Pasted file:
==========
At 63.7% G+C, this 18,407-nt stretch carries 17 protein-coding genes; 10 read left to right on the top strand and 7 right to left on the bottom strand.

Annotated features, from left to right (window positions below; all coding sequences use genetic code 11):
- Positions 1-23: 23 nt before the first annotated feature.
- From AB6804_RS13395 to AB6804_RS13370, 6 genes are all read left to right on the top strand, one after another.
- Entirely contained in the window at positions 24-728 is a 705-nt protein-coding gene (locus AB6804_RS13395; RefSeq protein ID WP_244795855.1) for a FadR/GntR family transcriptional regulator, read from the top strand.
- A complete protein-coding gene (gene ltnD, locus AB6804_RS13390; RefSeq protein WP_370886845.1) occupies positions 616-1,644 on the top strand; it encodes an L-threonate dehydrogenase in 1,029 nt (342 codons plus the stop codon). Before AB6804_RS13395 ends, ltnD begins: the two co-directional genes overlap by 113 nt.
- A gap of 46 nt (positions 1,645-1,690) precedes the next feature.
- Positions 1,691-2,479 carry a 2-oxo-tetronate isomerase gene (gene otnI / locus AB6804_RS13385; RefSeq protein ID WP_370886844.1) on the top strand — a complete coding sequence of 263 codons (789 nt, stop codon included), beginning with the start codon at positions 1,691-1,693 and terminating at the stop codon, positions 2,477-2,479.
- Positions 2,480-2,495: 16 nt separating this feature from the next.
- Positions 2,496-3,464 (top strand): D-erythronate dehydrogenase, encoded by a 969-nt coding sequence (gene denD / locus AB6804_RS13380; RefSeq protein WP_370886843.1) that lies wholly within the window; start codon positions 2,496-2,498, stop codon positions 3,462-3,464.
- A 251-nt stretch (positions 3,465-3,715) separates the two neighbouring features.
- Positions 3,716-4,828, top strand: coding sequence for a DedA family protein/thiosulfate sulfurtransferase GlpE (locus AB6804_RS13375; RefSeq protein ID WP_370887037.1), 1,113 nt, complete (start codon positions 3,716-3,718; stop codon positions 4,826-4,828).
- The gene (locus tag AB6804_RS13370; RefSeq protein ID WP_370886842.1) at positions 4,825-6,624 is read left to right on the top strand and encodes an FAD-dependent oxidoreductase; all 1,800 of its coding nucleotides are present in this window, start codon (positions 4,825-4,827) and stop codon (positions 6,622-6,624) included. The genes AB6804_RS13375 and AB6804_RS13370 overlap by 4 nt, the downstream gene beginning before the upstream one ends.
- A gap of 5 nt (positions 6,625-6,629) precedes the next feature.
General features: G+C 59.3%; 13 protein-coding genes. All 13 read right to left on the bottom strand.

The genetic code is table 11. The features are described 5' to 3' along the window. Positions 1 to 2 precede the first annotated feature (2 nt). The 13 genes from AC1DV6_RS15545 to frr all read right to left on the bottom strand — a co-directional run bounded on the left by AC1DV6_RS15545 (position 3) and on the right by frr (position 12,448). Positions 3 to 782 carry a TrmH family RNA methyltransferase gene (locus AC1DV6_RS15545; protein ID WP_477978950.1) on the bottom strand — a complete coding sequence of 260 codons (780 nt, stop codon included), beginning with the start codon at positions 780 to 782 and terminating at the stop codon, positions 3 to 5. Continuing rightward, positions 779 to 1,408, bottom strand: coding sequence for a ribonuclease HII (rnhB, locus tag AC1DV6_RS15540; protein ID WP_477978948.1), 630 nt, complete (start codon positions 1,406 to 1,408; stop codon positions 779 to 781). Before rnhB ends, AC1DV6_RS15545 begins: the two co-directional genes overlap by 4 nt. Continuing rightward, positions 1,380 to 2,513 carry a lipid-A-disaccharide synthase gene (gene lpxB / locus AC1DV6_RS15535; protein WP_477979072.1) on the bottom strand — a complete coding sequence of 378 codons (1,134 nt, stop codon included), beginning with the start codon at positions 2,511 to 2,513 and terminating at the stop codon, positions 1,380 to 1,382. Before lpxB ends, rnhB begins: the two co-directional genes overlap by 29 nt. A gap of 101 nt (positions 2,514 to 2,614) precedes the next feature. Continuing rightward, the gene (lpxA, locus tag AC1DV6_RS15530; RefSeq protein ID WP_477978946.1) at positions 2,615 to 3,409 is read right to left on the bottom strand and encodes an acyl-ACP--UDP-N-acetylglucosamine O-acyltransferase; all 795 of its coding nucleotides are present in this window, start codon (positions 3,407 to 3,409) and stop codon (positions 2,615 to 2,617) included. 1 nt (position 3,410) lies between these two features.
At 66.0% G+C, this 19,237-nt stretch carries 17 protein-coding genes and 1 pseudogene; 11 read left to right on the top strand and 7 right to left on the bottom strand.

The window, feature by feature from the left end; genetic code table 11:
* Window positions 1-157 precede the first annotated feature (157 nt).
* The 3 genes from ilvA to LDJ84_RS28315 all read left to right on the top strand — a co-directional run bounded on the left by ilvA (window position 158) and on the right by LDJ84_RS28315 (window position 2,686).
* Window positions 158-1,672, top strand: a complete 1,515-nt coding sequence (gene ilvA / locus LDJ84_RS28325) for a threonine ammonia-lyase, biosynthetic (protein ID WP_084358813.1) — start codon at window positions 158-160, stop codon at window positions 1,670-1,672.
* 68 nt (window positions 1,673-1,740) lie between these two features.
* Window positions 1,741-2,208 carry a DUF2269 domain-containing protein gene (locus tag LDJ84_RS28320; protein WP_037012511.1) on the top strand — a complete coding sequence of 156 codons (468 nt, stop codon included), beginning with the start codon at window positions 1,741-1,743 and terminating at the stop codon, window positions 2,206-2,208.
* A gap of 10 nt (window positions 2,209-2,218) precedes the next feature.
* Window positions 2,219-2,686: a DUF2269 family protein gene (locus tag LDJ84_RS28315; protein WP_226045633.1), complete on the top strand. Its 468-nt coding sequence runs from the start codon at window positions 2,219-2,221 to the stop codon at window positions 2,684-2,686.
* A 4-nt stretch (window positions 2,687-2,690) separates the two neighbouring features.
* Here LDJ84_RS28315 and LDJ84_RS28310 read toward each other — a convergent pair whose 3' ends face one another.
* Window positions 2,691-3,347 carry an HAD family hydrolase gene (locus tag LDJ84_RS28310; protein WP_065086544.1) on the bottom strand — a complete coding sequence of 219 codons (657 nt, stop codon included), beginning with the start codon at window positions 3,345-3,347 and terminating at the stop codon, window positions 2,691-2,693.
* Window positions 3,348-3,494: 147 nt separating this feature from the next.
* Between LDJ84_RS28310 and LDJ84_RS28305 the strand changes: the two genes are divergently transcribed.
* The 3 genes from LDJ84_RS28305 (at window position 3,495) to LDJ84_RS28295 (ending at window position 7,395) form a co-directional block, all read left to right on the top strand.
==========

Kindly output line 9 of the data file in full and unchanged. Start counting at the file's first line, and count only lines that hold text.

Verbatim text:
- Positions 2,480-2,495: 16 nt separating this feature from the next.